completely in line with the load path. If it had been 50-150kg I'd be
more convinced. Under normal loads that a wheel sees, the spoke will
always be in tension and the elbow will be "stuck" in place. Sapim got
a results that favor low bending moments in the center of the spoke,
but I don't believe that has anything to do with reality. Unless Sapim
did something "magical" with the CX-Ray, it's real performance in a
wheel should be the same as the Laser. Reducing the cross section in
the middle of the spoke *does* help... but the bending moment is
irrelevant.
 
G

Gary Young

Guest
On Thu, 08 Feb 2007 16:46:22 -0600, Ben C wrote:

> On 2007-02-08, Gary Young <[email protected]> wrote:
>> On Thu, 08 Feb 2007 15:45:40 -0600, Ben C wrote:
>>
>>> On 2007-02-08, Gary Young <[email protected]> wrote: [...]
>>>> I find it interesting that "jim beam" is advancing his bending moment
>>>> thesis, since it seems to show the importance of correcting the spoke
>>>> line, something he's dismissed in the past. He's suggesting that the
>>>> spoke that bends most to have the right spoke line is the one that's
>>>> going to last the longest.
>>>
>>> I think the distinction is between bending in the midsection and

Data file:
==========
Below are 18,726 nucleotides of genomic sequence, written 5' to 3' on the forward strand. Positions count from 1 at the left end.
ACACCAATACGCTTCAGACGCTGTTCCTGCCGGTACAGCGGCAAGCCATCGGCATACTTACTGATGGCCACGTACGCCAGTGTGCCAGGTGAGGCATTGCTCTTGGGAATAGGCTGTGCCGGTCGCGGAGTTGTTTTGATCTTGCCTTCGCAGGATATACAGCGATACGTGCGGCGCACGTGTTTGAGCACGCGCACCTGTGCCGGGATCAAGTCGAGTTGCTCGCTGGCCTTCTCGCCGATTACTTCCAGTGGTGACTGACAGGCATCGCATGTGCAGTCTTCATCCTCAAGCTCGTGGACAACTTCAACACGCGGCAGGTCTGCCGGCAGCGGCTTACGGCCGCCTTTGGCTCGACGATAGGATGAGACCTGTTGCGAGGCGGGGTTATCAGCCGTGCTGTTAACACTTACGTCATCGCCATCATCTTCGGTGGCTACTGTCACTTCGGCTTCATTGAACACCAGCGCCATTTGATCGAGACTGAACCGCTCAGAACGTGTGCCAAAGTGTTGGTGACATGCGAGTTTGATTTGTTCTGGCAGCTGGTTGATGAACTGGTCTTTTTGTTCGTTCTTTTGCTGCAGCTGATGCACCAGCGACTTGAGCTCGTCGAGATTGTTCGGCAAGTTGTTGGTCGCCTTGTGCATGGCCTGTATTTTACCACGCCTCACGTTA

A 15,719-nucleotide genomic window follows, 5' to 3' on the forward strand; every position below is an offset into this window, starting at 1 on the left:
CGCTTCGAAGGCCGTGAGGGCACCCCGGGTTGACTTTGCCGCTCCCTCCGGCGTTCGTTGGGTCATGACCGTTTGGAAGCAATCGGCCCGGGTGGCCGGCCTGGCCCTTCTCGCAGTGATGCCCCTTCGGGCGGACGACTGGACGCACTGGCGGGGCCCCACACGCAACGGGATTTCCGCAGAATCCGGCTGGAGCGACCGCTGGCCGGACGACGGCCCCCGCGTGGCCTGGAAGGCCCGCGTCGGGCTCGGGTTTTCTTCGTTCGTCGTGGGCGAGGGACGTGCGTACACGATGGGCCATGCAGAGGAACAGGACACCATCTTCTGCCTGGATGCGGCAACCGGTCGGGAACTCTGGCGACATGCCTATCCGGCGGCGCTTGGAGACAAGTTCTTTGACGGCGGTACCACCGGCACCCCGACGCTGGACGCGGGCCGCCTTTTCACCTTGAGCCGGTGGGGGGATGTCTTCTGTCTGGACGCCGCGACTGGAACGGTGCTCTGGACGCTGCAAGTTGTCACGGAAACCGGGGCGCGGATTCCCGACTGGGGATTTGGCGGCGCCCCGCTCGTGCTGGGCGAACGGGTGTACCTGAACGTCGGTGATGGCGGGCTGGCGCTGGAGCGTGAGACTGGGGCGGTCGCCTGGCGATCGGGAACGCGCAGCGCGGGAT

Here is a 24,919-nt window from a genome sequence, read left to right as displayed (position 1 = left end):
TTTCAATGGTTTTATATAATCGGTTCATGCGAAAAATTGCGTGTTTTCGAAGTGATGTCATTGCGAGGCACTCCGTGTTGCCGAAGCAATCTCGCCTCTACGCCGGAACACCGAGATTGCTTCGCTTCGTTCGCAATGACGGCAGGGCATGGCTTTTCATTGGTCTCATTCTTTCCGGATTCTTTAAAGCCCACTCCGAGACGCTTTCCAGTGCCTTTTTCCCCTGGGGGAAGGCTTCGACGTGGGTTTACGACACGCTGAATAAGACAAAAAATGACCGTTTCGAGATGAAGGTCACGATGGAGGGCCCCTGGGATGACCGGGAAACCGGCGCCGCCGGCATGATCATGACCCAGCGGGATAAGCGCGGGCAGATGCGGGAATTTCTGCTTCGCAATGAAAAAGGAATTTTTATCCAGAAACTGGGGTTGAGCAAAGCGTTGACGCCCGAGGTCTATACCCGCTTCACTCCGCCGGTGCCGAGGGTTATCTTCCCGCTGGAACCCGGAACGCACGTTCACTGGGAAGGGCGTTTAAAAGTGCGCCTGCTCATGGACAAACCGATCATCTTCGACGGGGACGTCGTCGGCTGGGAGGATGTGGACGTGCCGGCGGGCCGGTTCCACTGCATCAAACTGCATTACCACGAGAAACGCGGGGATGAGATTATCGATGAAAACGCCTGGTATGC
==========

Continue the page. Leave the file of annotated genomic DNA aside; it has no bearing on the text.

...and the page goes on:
>>> bending at the elbow. If the spoke flexes a bit more at the midsection
>>> it can flex a bit less at the elbow. It's unlikely to fail at the
>>> midsection, and if it is able to flex there, is less likely to fail at
>>> the elbow.

>>
>> I don't see how that goes against my point.

>
> I probably didn't understand your point.
>
>> The mere fact that it's a good thing that there's some bending going on
>> means that the natural spoke line inherent in the materials (elbow
>> bend, etc.) is not optimized.

>
> I'm not sure I understand it now.
>
> The way I see it bending at the elbow is bad. Good spoke line at the
> elbow (and correct shank length) reduces elbow bending. Flexible
> midsection also reduces elbow bending.
>
> Now I thought your point was: correcting the spoke line will reduce
> elbow flex in use, so why does jim beam tell us not to correct the spoke
> line?
>
> I don't think jim beam has ever denied that poor spoke line
> (specifically spoke not flush) contributes to fatigue. It was from him
> that I first heard about the long-shank problems with DT spokes. The
> point is not that a good spoke line is not desirable, just how should it
> be achieved: manually (thumb, crankarm, etc.), or just tension the
> spokes and let them do their thing.
>
> One thing though is that jim beam has said IIRC that premature spoke
> line correction may actually promote fatigue. I'm less clear on the
> reasons for that.


Because bending the spoke to yield introduces stresses (whether he would